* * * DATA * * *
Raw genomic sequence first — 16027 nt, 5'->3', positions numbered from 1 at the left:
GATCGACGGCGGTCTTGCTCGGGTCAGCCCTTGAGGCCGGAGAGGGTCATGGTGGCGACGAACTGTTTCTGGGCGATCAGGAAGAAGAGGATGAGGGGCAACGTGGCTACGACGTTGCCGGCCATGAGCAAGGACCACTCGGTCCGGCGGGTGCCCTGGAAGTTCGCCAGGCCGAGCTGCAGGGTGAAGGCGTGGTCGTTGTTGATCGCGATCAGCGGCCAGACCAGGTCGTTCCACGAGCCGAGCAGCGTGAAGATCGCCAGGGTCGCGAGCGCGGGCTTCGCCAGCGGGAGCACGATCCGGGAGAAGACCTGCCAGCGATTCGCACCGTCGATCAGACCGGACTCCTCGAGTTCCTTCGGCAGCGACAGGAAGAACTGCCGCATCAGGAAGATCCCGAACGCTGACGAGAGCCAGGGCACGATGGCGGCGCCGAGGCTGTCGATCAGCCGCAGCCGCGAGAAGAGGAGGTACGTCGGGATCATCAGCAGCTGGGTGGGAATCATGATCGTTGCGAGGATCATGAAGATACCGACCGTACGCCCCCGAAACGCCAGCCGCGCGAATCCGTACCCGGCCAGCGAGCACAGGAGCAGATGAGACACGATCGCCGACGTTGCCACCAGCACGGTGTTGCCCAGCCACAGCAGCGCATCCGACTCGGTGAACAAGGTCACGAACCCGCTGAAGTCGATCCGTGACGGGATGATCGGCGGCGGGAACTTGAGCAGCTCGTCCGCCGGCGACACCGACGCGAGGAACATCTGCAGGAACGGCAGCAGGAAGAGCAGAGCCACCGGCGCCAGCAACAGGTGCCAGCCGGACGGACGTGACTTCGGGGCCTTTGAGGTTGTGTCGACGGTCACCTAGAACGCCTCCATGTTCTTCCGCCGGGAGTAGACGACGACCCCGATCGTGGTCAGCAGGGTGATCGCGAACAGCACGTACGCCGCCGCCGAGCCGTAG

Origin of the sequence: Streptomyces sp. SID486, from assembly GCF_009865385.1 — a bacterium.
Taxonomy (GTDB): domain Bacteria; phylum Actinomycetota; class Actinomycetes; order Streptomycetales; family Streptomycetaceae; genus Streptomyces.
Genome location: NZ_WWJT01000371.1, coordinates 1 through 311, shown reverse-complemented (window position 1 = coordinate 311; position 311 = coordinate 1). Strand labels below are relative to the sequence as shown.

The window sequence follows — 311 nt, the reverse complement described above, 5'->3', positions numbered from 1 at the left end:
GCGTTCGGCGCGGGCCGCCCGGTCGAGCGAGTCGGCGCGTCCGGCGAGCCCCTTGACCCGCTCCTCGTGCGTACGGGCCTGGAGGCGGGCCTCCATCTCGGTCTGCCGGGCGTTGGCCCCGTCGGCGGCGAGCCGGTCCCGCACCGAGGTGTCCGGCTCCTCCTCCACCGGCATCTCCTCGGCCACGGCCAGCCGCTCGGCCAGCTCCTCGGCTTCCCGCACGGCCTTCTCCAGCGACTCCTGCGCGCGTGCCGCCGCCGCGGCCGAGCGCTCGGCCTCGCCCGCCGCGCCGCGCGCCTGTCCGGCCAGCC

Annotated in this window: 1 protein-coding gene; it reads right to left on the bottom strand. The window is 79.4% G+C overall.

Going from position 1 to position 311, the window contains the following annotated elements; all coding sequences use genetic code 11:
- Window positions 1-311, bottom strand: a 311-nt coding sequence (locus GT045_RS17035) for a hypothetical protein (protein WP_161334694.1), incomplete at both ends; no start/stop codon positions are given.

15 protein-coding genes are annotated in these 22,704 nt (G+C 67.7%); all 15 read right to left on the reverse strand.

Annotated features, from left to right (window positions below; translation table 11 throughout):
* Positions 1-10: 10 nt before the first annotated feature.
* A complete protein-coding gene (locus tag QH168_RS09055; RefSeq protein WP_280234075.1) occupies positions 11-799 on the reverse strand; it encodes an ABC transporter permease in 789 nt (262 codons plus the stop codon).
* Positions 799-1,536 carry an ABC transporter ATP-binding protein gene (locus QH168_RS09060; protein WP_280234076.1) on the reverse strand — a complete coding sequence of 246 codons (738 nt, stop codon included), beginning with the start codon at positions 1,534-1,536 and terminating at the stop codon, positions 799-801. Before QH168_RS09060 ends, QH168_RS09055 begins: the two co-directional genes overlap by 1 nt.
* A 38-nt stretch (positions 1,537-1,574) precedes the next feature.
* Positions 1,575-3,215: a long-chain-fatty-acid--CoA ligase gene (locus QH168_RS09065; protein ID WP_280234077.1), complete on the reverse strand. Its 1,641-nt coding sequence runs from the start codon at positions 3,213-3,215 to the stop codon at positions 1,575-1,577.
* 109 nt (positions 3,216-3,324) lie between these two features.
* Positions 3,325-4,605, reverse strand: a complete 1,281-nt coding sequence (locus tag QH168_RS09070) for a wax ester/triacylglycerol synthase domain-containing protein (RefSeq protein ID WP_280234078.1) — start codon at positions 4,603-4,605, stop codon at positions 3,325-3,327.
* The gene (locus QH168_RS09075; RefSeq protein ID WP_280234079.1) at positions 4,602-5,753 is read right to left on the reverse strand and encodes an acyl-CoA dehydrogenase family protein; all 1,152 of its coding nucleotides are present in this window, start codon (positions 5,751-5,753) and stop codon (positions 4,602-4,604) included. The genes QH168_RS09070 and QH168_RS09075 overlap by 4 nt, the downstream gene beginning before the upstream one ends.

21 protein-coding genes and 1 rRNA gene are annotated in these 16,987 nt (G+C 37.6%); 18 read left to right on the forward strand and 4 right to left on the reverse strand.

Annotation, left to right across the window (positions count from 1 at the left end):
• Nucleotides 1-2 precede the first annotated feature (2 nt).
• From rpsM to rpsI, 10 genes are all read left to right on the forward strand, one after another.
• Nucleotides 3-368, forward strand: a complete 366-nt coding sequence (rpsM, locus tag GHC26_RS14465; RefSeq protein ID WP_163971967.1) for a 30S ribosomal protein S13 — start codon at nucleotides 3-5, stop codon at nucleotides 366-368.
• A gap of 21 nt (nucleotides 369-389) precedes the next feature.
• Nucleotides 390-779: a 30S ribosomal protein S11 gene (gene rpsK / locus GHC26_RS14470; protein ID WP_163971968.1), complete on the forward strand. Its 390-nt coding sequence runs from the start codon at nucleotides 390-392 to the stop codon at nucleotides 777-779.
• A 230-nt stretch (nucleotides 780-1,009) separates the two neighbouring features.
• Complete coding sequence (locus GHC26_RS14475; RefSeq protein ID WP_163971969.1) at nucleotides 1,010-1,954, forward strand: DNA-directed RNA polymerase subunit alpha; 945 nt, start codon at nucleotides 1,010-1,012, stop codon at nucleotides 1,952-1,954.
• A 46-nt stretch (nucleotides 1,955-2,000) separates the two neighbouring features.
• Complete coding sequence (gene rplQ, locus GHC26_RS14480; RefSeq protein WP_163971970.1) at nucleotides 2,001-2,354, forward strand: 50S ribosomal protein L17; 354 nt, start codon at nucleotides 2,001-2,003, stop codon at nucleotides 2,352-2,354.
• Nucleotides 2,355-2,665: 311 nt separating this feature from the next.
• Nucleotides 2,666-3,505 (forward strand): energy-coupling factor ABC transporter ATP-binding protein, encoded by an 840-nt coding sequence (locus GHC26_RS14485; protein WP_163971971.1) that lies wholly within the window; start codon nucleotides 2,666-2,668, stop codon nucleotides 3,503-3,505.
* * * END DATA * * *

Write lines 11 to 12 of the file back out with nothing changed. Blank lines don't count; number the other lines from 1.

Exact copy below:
15 protein-coding genes are annotated in these 22,704 nt (G+C 67.7%); all 15 read right to left on the reverse strand.

Annotated features, from left to right (window positions below; translation table 11 throughout):